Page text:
Eventually we made our way up to the mosques and spent some time just appreciating the domineering structures. We took the obligatory photos by the fountain in front of Hagia Sophia, then were stopped by a tour guide, Fehrat, who offered to take our photos. We were wary at first, but he was so good natured that we sat and spoke to him for a while, and he gave us advice about the city. The most useful advice he gave us was that we should try and visit the Prince’s Islands one day, which we did, and couldn’t have been more grateful. He was working for a boat company, however, and offered us a free evening cruise as his guests, after which he invited us to come smoke shisha with him. We politely deferred the offer and didn’t see him again.
Several times over the course of the day we were stopped by groups of schoolgirls who needed to interview us for a class, and Cheyenne had the misfortune of being forced to do some impromptu (and depressing) karaoke with one of the girls while another one awkwardly videotaped the whole thing. Eventually we returned to the hostel and had some fairly bland dinner, chatted with a few people there, then promptly went to sleep.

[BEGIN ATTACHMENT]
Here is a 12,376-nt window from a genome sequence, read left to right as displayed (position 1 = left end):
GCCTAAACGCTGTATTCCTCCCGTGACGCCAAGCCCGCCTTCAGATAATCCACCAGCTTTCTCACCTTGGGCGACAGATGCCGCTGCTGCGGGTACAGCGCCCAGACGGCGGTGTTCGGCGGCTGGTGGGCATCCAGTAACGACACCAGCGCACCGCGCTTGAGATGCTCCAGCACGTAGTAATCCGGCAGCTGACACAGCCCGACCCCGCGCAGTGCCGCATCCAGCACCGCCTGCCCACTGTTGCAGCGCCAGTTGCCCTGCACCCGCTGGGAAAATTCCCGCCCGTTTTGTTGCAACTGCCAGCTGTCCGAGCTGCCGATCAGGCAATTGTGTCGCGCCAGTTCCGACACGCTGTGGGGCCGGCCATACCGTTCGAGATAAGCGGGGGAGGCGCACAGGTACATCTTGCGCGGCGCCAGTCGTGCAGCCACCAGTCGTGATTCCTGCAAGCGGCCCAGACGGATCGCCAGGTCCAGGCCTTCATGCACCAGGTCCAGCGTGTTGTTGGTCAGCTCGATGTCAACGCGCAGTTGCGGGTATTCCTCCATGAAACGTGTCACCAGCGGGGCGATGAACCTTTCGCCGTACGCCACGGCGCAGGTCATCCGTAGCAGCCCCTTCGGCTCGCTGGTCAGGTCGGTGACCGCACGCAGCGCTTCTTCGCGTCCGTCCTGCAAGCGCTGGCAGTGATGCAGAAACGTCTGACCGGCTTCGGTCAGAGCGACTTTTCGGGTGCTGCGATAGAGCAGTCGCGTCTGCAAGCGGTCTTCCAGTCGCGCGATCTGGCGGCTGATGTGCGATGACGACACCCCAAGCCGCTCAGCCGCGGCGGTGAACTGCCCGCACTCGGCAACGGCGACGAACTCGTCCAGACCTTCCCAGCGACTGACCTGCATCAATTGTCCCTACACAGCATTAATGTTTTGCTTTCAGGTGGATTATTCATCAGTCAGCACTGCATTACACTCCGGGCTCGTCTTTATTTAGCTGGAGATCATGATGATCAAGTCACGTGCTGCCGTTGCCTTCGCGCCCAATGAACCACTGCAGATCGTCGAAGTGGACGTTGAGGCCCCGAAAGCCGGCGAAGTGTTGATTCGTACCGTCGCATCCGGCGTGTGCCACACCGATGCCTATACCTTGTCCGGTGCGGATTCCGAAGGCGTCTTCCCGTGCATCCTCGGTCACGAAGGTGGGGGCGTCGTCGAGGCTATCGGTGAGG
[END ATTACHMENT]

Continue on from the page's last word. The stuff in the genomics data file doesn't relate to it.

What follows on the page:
One the second day we decided to be incredibly ambitious (by our standards, anyway) and visited Hagia Sophia, the Basilica Cisterns, the Blue Mosque, and then top it off with a nighttime boat tour. We were unable to enter the Blue Mosque, however, as Fridays are the day when many Muslims go to the mosque to pray.
Tip: If you want to see the main sites, like Hagia Sophia and the Blue Mosque, try and visit either early in the morning or late in the afternoon, when lines are least long. Hagia Sophia appears to be closed on Mondays, while the Blue Mosque is insufferably busy on Fridays.